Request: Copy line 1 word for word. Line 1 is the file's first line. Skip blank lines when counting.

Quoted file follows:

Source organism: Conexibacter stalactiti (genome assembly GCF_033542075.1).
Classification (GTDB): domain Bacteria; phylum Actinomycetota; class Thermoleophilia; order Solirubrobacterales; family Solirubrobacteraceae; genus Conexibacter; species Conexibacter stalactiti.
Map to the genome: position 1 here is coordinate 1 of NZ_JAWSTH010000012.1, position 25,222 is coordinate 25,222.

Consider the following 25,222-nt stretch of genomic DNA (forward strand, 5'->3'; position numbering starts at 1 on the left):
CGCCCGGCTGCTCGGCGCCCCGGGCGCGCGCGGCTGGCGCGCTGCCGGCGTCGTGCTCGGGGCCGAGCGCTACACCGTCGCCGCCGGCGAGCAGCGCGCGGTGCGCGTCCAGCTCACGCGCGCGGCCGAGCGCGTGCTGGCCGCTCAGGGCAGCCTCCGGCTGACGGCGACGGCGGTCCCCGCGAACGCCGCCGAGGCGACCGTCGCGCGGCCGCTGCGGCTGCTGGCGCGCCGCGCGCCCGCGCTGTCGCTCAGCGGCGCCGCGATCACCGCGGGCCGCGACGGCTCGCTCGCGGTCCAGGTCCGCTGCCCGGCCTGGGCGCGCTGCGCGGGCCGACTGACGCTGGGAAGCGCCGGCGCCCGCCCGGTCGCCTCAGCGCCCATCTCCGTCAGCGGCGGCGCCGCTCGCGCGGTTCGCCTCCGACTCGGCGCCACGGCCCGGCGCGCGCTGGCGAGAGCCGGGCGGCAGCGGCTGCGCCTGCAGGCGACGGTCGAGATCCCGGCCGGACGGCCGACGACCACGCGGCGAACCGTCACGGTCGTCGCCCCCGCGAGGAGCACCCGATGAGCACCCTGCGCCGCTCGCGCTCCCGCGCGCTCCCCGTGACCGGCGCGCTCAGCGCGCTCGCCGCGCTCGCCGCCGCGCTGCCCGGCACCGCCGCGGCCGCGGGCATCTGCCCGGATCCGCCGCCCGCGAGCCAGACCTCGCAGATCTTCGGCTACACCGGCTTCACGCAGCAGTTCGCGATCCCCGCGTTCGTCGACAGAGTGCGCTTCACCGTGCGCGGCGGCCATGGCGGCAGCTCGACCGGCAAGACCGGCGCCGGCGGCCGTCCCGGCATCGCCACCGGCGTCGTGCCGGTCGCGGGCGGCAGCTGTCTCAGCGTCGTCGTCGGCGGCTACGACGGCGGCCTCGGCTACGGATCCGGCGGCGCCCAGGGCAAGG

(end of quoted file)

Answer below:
Source organism: Conexibacter stalactiti (genome assembly GCF_033542075.1).